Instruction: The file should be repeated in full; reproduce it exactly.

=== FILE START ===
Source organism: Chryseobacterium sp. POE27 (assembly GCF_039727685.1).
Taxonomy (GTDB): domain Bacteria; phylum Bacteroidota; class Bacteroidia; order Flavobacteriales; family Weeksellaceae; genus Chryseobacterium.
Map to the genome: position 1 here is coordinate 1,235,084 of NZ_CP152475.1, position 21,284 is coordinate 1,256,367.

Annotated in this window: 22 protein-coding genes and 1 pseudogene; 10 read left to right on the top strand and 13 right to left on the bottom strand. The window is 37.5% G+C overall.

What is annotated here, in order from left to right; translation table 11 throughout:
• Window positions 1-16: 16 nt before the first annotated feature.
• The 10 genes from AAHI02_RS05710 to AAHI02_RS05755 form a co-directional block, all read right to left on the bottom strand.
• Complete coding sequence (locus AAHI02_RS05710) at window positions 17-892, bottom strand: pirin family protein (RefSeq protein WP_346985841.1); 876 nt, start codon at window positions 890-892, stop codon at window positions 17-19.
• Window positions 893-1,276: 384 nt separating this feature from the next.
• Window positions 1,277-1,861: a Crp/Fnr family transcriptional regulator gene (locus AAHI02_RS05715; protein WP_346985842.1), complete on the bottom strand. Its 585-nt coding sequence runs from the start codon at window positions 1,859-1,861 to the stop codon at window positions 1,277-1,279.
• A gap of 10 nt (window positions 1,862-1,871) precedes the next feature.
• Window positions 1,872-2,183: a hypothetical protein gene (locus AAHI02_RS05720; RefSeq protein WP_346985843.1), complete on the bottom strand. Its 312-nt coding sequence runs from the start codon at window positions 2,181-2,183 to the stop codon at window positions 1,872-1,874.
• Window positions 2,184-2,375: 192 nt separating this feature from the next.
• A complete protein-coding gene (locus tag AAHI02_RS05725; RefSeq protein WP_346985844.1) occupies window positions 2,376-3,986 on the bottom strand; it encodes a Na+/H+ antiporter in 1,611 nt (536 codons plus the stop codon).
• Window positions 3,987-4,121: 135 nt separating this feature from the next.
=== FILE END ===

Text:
Source organism: Chryseobacterium sp. POE27 (assembly GCF_039727685.1).
Taxonomy (GTDB): domain Bacteria; phylum Bacteroidota; class Bacteroidia; order Flavobacteriales; family Weeksellaceae; genus Chryseobacterium.
Map to the genome: position 1 here is coordinate 1,235,084 of NZ_CP152475.1, position 21,284 is coordinate 1,256,367.

Annotated in this window: 22 protein-coding genes and 1 pseudogene; 10 read left to right on the top strand and 13 right to left on the bottom strand. The window is 37.5% G+C overall.

What is annotated here, in order from left to right; translation table 11 throughout:
• Window positions 1-16: 16 nt before the first annotated feature.
• The 10 genes from AAHI02_RS05710 to AAHI02_RS05755 form a co-directional block, all read right to left on the bottom strand.
• Complete coding sequence (locus AAHI02_RS05710) at window positions 17-892, bottom strand: pirin family protein (RefSeq protein WP_346985841.1); 876 nt, start codon at window positions 890-892, stop codon at window positions 17-19.
• Window positions 893-1,276: 384 nt separating this feature from the next.
• Window positions 1,277-1,861: a Crp/Fnr family transcriptional regulator gene (locus AAHI02_RS05715; protein WP_346985842.1), complete on the bottom strand. Its 585-nt coding sequence runs from the start codon at window positions 1,859-1,861 to the stop codon at window positions 1,277-1,279.
• A gap of 10 nt (window positions 1,862-1,871) precedes the next feature.
• Window positions 1,872-2,183: a hypothetical protein gene (locus AAHI02_RS05720; RefSeq protein WP_346985843.1), complete on the bottom strand. Its 312-nt coding sequence runs from the start codon at window positions 2,181-2,183 to the stop codon at window positions 1,872-1,874.
• Window positions 2,184-2,375: 192 nt separating this feature from the next.
• A complete protein-coding gene (locus tag AAHI02_RS05725; RefSeq protein WP_346985844.1) occupies window positions 2,376-3,986 on the bottom strand; it encodes a Na+/H+ antiporter in 1,611 nt (536 codons plus the stop codon).
• Window positions 3,987-4,121: 135 nt separating this feature from the next.